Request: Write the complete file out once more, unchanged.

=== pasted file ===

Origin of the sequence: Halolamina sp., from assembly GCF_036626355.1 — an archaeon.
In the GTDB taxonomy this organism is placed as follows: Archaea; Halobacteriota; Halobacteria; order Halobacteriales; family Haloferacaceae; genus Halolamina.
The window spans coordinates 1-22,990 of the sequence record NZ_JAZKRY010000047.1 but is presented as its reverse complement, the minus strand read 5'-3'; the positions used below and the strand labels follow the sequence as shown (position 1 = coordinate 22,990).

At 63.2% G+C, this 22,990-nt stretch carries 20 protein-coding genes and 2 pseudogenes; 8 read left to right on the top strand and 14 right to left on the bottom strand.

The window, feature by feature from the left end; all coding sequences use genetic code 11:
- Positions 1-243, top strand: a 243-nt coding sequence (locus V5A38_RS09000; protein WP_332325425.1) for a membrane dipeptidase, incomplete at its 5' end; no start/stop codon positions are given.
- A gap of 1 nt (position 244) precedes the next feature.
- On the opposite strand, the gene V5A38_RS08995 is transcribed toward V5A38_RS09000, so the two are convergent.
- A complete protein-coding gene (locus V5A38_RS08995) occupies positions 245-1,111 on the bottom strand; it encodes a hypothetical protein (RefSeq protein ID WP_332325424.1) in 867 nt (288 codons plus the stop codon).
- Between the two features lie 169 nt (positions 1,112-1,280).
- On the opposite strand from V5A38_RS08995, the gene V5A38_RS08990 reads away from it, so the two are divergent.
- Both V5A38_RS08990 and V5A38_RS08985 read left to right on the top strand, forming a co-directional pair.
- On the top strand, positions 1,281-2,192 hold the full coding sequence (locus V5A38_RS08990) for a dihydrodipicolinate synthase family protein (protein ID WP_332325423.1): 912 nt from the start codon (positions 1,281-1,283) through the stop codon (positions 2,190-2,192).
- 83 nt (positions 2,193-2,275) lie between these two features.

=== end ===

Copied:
Origin of the sequence: Halolamina sp., from assembly GCF_036626355.1 — an archaeon.
In the GTDB taxonomy this organism is placed as follows: Archaea; Halobacteriota; Halobacteria; order Halobacteriales; family Haloferacaceae; genus Halolamina.
The window spans coordinates 1-22,990 of the sequence record NZ_JAZKRY010000047.1 but is presented as its reverse complement, the minus strand read 5'-3'; the positions used below and the strand labels follow the sequence as shown (position 1 = coordinate 22,990).

At 63.2% G+C, this 22,990-nt stretch carries 20 protein-coding genes and 2 pseudogenes; 8 read left to right on the top strand and 14 right to left on the bottom strand.

The window, feature by feature from the left end; all coding sequences use genetic code 11:
- Positions 1-243, top strand: a 243-nt coding sequence (locus V5A38_RS09000; protein WP_332325425.1) for a membrane dipeptidase, incomplete at its 5' end; no start/stop codon positions are given.
- A gap of 1 nt (position 244) precedes the next feature.
- On the opposite strand, the gene V5A38_RS08995 is transcribed toward V5A38_RS09000, so the two are convergent.
- A complete protein-coding gene (locus V5A38_RS08995) occupies positions 245-1,111 on the bottom strand; it encodes a hypothetical protein (RefSeq protein ID WP_332325424.1) in 867 nt (288 codons plus the stop codon).
- Between the two features lie 169 nt (positions 1,112-1,280).
- On the opposite strand from V5A38_RS08995, the gene V5A38_RS08990 reads away from it, so the two are divergent.
- Both V5A38_RS08990 and V5A38_RS08985 read left to right on the top strand, forming a co-directional pair.
- On the top strand, positions 1,281-2,192 hold the full coding sequence (locus V5A38_RS08990) for a dihydrodipicolinate synthase family protein (protein ID WP_332325423.1): 912 nt from the start codon (positions 1,281-1,283) through the stop codon (positions 2,190-2,192).
- 83 nt (positions 2,193-2,275) lie between these two features.